Many feel ‘downbeat’ starting around now, with a strange heaviness striking a large minority of the population in November. Its underlying mechanisms are fascinating.
This gloom is riddled with mysteries, but their secrets revolve around exactly two natural factors. The air is getting colder. And light is rapidly diminishing. Let’s look at little-known aspects of each.
Most people think the darkest time is the winter solstice, when we have the fewest minutes of daily sunshine. While that’s theoretically true, those minutes of sunshine are being chipped away from the start and the end of each day. And most folks are primarily aware of just the late afternoon light because that’s when we’re all awake.
Well, that part of our daily light doesn’t hit its minimum on December 21 but on December 7. That’s the date of our darkest afternoon, the earliest sunset.
So in terms of what we experience when returning from work or driving in our cars, the ten-day period before and after December 7 constitutes the year’s very darkest time. Thus, surprisingly, it’s darker at the end of November than at the end of December. So put a check mark next to November when you think of the onset of light-induced gloominess, well known to psychologists as seasonal affective disorder.
It gets worse. Added to the decreased daily daylight is the sudden diminishing of sunshine – a separate matter known by surprisingly few. That’s because, starting the first week of November on average, our region changes from its May-October average of 66 percent blue skies to its November-April average of 34 percent clear skies.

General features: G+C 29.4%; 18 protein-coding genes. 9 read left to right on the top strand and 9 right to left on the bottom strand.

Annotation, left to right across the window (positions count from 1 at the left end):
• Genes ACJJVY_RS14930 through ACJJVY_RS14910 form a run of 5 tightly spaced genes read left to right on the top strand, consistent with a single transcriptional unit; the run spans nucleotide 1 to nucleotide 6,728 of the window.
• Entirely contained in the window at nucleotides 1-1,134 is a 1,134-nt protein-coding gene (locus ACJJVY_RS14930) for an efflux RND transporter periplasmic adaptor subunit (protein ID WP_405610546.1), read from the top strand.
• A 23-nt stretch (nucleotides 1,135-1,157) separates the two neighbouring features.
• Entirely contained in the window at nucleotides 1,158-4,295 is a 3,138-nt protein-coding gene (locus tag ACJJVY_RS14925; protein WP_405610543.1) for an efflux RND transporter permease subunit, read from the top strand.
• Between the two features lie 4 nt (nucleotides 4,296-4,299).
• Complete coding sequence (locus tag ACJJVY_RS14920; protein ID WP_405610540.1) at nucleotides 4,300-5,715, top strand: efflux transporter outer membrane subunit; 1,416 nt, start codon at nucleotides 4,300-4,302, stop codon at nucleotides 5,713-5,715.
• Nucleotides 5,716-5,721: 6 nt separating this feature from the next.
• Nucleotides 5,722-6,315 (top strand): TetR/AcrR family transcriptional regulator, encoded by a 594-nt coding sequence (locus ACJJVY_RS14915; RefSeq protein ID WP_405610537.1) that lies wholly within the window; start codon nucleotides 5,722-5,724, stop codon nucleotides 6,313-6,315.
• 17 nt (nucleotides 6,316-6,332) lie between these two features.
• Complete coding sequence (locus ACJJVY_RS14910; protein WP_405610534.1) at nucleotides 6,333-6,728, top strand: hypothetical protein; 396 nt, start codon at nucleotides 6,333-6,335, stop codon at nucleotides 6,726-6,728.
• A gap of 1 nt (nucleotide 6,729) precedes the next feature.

You heard that right. We’ve now entered the long depressing period when skies are mostly cloudy. And, as we all know, things just feel different when the sun is shining. When you add together the enhanced cloudiness with the reduced minutes of daily light, you get a one-two punch, a combination that can be disheartening enough to require intervention.
Now for the other natural November factor — the cold. Here in the mid-Hudson Valley we go from an average daily high of 74 degrees in September to 62 degrees in October to 50 degrees now in November. This twelve-degree drop isn’t as much an issue as the fact that our bodies haven’t yet adapted.
Think about it: A 48 degree reading feels unpleasant these days. Yet in March, the same 48 degrees feels wonderful, almost balmy. November is when we’re most unaccustomed to it.
Fifty degrees is a milestone for another reason, too. Below that temperature, we lose our sense of smell. Or at least it’s greatly diminished. Moreover, nature’s scents are far less abundant to begin with, right now. There are no flowers scenting our walkways. No aroma of cut grass ever since our lawn mowers fell silent. It matters.
That’s because we who live away from the artificial environs of cities are immersed in nature’s cascades even when we’re not focusing on them. We are creatures whose lives are directed on an accepted human hierarchy of senses — sight, hearing, touch, taste and smell in that order. Except, now in November, quite suddenly, most are diminished or absent. Smells are scarce, as well as the sounds of birds and rustling leaves, and the visual pleasures of colorful plants, flowers and birds. October’s glorious foliage along with the forest floor’s green bushes and wildflowers have changed into gray tree barks, with the sky transformed from two-thirds blue to two-thirds gray. Even rainbows are absent in November, normally. Our three most important senses have been simultaneously pillaged.
Okay, this is a bummer. But understanding the reason for November’s reduced joy can perhaps aid in coping with it. And if nature is what’s reducing her ecstasy particles, maybe it’s time to create synthetic pleasures with movies on our big new 4K screen after inviting friends for dinner and being resigned to eating our way through to spring.
Yeah, forget abstinence. Let’s party from now until those first violets.